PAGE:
Vitali Kravtsov in the Rangers top 6? It could happen.

The Rangers have had one heck of an offseason so far. Even before they added Jacob Trouba, Kaapo Kakko, and Artemi Panarin, they signed Vitali Kravtsov, Yegov Rykov, and Igor Shesterkin, then traded for Adam Fox. It’s been a summer of fun so far for the Blueshirts.

It’s been so fun, in fact, that a good portion of us –myself included– have been talking ourselves into the fact the Rangers could be a playoff team and possibly surprise people. This isn’t necessarily reckless, as the Metro Division is imploding on itself, as only the Canes, Rangers, and Devils are trending up. The Caps/Penguins are aging. The Isles are likely not getting the same goaltending as last year, thus a giant question mark. And the Flyers have AV. Not exactly a Murderer’s Row of teams anymore.

Add that to the infusion of youth and skill to the Blueshirts’ lineup, and you have some lofty hype. But the Rangers are still banking on significant development and progression from Filip Chytil, Lias Andersson, and Brett Howden, currently their 2C, 3C, and 4C, respectively. That’s a tall order for three kids that had their own struggles at times last year.

I know these things aren’t accurate right now because we don’t know what Kakko and Kravtsov will turn into. So they are replacement level players, and let’s be real there’s a solid chance one (Kravtsov) might not even start the year in the NHL. Plus here, look at theblue line, it’s missing Marc Staal and has Kevin Shattenkirk, so that’s not likely to happen either. Yet this team is still just an 81 point team based on projections.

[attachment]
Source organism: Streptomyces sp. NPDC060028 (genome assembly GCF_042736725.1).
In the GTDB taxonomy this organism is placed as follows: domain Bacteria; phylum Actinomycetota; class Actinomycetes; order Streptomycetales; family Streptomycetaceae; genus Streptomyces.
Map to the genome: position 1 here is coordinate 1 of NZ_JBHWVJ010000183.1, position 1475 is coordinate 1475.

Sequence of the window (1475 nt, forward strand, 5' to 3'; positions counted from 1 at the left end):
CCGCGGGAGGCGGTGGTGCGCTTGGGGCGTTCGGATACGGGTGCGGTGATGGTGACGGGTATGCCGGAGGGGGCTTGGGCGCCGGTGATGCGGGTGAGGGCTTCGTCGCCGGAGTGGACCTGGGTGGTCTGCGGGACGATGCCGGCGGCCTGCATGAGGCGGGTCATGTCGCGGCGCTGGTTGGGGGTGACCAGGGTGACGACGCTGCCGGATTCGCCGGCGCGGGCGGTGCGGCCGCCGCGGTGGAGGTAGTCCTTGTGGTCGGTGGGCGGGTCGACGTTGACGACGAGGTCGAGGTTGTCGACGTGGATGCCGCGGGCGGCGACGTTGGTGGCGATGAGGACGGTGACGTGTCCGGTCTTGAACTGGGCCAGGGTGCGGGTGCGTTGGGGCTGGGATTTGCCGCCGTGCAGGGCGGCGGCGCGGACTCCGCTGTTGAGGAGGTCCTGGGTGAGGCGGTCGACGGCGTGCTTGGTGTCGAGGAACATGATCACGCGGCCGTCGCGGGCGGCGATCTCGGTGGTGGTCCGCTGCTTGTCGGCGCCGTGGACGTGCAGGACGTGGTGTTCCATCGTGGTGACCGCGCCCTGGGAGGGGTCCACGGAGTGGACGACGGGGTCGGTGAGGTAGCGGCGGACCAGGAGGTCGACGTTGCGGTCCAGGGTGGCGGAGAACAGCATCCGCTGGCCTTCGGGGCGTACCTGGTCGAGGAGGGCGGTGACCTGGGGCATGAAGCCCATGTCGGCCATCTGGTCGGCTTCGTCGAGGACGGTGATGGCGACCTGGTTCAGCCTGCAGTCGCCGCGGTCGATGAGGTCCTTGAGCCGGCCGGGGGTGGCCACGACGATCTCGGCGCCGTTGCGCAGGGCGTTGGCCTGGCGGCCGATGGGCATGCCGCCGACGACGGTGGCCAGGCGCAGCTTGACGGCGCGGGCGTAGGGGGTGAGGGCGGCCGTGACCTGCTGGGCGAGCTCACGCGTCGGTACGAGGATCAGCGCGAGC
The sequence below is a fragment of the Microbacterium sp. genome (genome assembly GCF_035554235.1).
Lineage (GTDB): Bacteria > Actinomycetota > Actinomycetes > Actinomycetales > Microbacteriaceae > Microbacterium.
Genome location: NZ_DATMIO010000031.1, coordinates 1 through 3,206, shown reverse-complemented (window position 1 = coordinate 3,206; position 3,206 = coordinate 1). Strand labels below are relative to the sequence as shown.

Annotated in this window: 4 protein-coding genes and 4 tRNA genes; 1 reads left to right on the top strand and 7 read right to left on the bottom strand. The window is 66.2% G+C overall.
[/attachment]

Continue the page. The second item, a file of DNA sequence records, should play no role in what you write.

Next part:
If you assume that the Rangers won’t have the lineup above, and will have other people on the blue line, the point projection goes down.

This is something Kevin from Blueshirt Banter ran with before Sean Tierney ran with his updated model. This has the Rangers with a more realistic blue line –Adam Fox is the replacement player here– and a 71 point projection. Of course this is missing Libor Hajek, who himself is a question mark.

These models, this early into July, are not meant to be 100% accurate. Especially for a rebuilding team like the Rangers that has so many unknowns coming into the lineup next year. What I take from these is –and Sean is one of the best in the business with these models and someone whose work I use regularly– that the Rangers’ success next year is a giant IF statement. A lot needs to go right for them to make the playoffs next year. Heck, they may be a bottom-five team again.

The point of this isn’t necessarily to say the Rangers are making the playoffs or they are going to be a lottery team. It’s that they are trending up, but up may not be immediate. It’s a climb. The urge to win a Cup with Henrik Lundqvist in net is clearly there, but timing may not work out like that. You can’t rush development, and while the newly added skill is exciting, hockey is the ultimate team game that requires other players in a rebuild to develop as well.

The one thing we know for sure is that the Rangers are going to be an exciting offensive team next season.

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